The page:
Making A List: Bay Area Shortcomings

In his most recent blog entry, Chronicle food guru/restaurant critic Michael Bauer highlights the conspicuous absence of yakitoris and izakayas in the San Francisco dining scene. He also lambasts the cookie-cutter nature of the city’s Chinese, Thai and Indian restaurants while bemoaning the lack of non-taqueria Mexican restaurants. The commenters have overwhelmingly voted bagels as the missing culinary piece to the city, so excluding bagels, here’s our list of what’s missing from San Francisco.

5. BBQ: Yeah, there’s Big Nate’s Barbeque (Go Warriors) and Memphis Minnie’s BBQ, but neither are anything close to being destination spots. Give us a place with smokey ribs, succulent pulled pork and homemade corn bread and we’ll call it a day. As a whole, the Bay Area is really lacking good barbecue; what gives? Even LA has got us beat here 

4. Jewish Deli: We already mentioned the bagel hole (bad joke–sorry), but the lack of a decent place to get a traditional stack o’ pastrami on rye with a dollop of mustard has long been a source of aggravation for many displaced New Yorkers.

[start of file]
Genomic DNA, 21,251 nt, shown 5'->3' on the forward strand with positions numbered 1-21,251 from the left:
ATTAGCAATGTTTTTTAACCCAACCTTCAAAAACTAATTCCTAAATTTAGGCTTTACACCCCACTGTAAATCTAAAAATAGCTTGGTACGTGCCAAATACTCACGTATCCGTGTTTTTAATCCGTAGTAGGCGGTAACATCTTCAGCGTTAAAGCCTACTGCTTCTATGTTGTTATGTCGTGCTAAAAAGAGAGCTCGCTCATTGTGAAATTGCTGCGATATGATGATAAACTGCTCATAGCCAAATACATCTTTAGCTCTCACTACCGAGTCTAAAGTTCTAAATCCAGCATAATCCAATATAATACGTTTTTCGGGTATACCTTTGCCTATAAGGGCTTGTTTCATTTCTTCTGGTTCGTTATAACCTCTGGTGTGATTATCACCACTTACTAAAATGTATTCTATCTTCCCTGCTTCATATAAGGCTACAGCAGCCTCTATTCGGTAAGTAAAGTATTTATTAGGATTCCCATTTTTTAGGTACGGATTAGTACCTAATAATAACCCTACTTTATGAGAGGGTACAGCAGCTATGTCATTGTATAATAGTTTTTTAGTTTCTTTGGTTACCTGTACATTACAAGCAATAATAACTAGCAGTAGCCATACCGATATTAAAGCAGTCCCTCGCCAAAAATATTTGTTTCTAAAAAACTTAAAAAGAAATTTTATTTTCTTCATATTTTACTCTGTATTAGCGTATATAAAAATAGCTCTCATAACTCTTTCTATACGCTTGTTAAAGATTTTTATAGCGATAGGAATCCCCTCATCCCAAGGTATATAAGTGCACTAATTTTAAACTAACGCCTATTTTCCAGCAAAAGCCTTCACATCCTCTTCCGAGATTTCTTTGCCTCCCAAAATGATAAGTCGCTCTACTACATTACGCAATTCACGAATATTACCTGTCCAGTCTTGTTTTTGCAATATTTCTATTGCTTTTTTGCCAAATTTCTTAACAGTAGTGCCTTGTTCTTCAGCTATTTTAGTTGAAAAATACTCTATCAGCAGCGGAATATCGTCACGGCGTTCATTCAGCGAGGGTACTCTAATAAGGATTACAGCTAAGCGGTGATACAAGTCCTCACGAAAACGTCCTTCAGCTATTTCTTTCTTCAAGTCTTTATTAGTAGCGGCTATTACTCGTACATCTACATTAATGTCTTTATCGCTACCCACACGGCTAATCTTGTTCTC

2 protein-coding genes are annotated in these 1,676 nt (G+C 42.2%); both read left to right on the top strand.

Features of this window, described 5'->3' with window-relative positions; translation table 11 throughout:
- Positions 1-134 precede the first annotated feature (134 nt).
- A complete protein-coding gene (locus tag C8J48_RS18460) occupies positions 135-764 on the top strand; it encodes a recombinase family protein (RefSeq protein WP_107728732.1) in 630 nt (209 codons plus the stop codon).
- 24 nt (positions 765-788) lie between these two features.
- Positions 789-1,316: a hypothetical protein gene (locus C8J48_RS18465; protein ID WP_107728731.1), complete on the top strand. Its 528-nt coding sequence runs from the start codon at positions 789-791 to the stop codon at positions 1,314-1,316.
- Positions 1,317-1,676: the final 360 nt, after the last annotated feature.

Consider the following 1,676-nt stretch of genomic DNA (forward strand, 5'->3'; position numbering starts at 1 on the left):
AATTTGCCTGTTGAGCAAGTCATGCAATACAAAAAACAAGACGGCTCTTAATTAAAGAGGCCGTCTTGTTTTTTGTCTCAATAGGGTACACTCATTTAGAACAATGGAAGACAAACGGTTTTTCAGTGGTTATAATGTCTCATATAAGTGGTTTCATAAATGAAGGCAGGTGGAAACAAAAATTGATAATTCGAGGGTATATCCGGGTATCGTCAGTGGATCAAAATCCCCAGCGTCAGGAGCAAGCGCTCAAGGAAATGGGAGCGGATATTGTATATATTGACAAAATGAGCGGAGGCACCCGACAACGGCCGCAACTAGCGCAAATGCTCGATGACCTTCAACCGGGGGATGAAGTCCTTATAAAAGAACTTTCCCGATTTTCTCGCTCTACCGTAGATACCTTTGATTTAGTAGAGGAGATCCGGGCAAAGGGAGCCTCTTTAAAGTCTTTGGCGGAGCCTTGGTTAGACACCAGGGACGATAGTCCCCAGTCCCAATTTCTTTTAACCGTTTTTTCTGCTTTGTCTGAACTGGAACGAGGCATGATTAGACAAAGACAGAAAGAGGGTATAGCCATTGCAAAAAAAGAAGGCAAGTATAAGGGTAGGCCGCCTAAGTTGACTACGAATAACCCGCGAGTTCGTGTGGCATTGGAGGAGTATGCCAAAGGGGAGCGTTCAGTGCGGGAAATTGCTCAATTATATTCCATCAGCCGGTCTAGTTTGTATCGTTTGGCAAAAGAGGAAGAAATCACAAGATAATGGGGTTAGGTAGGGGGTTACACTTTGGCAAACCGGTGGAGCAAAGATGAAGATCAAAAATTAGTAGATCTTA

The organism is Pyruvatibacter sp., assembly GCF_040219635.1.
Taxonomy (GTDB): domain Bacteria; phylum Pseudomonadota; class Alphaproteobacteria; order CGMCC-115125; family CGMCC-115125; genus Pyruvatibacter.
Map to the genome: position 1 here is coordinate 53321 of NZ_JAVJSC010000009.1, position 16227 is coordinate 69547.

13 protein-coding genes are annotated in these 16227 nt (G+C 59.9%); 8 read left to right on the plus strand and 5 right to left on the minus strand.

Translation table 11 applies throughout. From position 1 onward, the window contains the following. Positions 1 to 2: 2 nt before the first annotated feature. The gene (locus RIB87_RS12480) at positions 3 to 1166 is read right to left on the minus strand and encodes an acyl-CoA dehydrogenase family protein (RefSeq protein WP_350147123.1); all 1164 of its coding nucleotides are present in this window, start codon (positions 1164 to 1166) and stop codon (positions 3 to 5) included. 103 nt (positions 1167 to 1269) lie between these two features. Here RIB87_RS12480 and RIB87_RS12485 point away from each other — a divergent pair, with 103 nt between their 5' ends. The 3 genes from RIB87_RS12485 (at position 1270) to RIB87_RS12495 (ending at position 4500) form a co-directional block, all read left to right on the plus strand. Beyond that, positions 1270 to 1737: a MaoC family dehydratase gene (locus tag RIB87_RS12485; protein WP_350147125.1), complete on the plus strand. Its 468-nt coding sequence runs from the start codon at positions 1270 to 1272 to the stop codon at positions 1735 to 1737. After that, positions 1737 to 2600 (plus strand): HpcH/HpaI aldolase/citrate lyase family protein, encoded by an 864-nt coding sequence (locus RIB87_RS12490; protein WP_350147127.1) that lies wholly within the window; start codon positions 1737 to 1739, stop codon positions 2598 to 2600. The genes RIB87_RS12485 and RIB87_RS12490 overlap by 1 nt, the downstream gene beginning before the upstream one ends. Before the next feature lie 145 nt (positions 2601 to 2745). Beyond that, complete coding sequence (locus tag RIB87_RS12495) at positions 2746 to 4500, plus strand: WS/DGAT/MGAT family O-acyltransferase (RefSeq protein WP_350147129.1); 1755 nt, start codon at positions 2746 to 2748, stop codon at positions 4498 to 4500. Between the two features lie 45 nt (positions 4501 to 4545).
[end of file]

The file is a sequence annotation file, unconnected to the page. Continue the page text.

3. Sushi: Yeah, there are about 3,285 sushi restaurants in the city, but only a small fraction of them are good. How is this possible? San Francisco is on the Pacific Ocean! How does a restaurant even get subpar sushi? San Francisco is such an ingredient-based city, yet in terms of sushi, it’s still in the second (or even third tier) of “sushi cities” (behind NYC and LA). There’s only ONE ingredient in sashimi … the fish.

2. Korean: Our kingdom for dolsot bibimbap to be more widespread.

1. Filipino: According to Wikipedia, there are well over 250,000 Filipino-Americans living in the Bay Area, with Daly City housing 25,000 alone. Yet why is there ONE Filipino restaurant in San Francisco proper? Why are Filipino restaurants few and far between across the Peninsula? Why does New York City have seven times as many Filipino eateries? We need to know these things, because we could use some lumpia and pancit.

Making A List: Bay Area Shortcomings